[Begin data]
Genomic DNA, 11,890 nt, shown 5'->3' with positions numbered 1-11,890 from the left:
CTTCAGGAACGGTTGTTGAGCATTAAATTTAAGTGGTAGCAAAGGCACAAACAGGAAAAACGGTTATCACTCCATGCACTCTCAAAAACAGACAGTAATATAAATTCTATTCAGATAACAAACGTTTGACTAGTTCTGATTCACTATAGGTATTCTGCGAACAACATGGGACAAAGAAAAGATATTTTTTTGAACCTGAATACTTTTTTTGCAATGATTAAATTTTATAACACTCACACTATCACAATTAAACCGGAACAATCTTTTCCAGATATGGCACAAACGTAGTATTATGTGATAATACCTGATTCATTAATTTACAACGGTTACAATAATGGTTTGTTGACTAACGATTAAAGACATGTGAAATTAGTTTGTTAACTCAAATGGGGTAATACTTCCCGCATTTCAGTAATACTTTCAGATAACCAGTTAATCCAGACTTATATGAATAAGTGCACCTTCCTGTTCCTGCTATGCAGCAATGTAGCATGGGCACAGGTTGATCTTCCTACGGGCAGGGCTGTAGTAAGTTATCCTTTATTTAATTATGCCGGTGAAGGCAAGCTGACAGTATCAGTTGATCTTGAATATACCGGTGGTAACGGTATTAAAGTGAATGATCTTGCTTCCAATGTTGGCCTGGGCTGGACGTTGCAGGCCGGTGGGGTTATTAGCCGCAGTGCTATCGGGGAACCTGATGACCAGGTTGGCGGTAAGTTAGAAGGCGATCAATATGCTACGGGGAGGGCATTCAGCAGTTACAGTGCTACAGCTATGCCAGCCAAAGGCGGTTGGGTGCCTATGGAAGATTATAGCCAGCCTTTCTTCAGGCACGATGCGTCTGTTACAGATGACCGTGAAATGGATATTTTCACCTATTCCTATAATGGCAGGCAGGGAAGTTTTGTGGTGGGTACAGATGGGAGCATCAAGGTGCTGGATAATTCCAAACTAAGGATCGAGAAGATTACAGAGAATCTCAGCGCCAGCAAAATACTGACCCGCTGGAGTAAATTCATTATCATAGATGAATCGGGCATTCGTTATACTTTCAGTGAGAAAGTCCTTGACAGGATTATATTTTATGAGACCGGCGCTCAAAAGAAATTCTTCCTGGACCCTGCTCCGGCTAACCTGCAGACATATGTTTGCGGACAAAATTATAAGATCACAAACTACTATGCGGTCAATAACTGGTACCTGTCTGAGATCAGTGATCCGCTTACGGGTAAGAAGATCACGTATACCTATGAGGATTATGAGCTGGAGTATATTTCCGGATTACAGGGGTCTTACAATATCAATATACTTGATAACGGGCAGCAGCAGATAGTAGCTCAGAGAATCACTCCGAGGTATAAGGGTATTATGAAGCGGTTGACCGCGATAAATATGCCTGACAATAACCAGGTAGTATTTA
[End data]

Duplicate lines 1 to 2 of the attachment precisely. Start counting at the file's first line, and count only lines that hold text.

Genomic DNA, 11,890 nt, shown 5'->3' with positions numbered 1-11,890 from the left:
CTTCAGGAACGGTTGTTGAGCATTAAATTTAAGTGGTAGCAAAGGCACAAACAGGAAAAACGGTTATCACTCCATGCACTCTCAAAAACAGACAGTAATATAAATTCTATTCAGATAACAAACGTTTGACTAGTTCTGATTCACTATAGGTATTCTGCGAACAACATGGGACAAAGAAAAGATATTTTTTTGAACCTGAATACTTTTTTTGCAATGATTAAATTTTATAACACTCACACTATCACAATTAAACCGGAACAATCTTTTCCAGATATGGCACAAACGTAGTATTATGTGATAATACCTGATTCATTAATTTACAACGGTTACAATAATGGTTTGTTGACTAACGATTAAAGACATGTGAAATTAGTTTGTTAACTCAAATGGGGTAATACTTCCCGCATTTCAGTAATACTTTCAGATAACCAGTTAATCCAGACTTATATGAATAAGTGCACCTTCCTGTTCCTGCTATGCAGCAATGTAGCATGGGCACAGGTTGATCTTCCTACGGGCAGGGCTGTAGTAAGTTATCCTTTATTTAATTATGCCGGTGAAGGCAAGCTGACAGTATCAGTTGATCTTGAATATACCGGTGGTAACGGTATTAAAGTGAATGATCTTGCTTCCAATGTTGGCCTGGGCTGGACGTTGCAGGCCGGTGGGGTTATTAGCCGCAGTGCTATCGGGGAACCTGATGACCAGGTTGGCGGTAAGTTAGAAGGCGATCAATATGCTACGGGGAGGGCATTCAGCAGTTACAGTGCTACAGCTATGCCAGCCAAAGGCGGTTGGGTGCCTATGGAAGATTATAGCCAGCCTTTCTTCAGGCACGATGCGTCTGTTACAGATGACCGTGAAATGGATATTTTCACCTATTCCTATAATGGCAGGCAGGGAAGTTTTGTGGTGGGTACAGATGGGAGCATCAAGGTGCTGGATAATTCCAAACTAAGGATCGAGAAGATTACAGAGAATCTCAGCGCCAGCAAAATACTGACCCGCTGGAGTAAATTCATTATCATAGATGAATCGGGCATTCGTTATACTTTCAGTGAGAAAGTCCTTGACAGGATTATATTTTATGAGACCGGCGCTCAAAAGAAATTCTTCCTGGACCCTGCTCCGGCTAACCTGCAGACATATGTTTGCGGACAAAATTATAAGATCACAAACTACTATGCGGTCAATAACTGGTACCTGTCTGAGATCAGTGATCCGCTTACGGGTAAGAAGATCACGTATACCTATGAGGATTATGAGCTGGAGTATATTTCCGGATTACAGGGGTCTTACAATATCAATATACTTGATAACGGGCAGCAGCAGATAGTAGCTCAGAGAATCACTCCGAGGTATAAGGGTATTATGAAGCGGTTGACCGCGATAAATATGCCTGACAATAACCAGGTAGTATTTA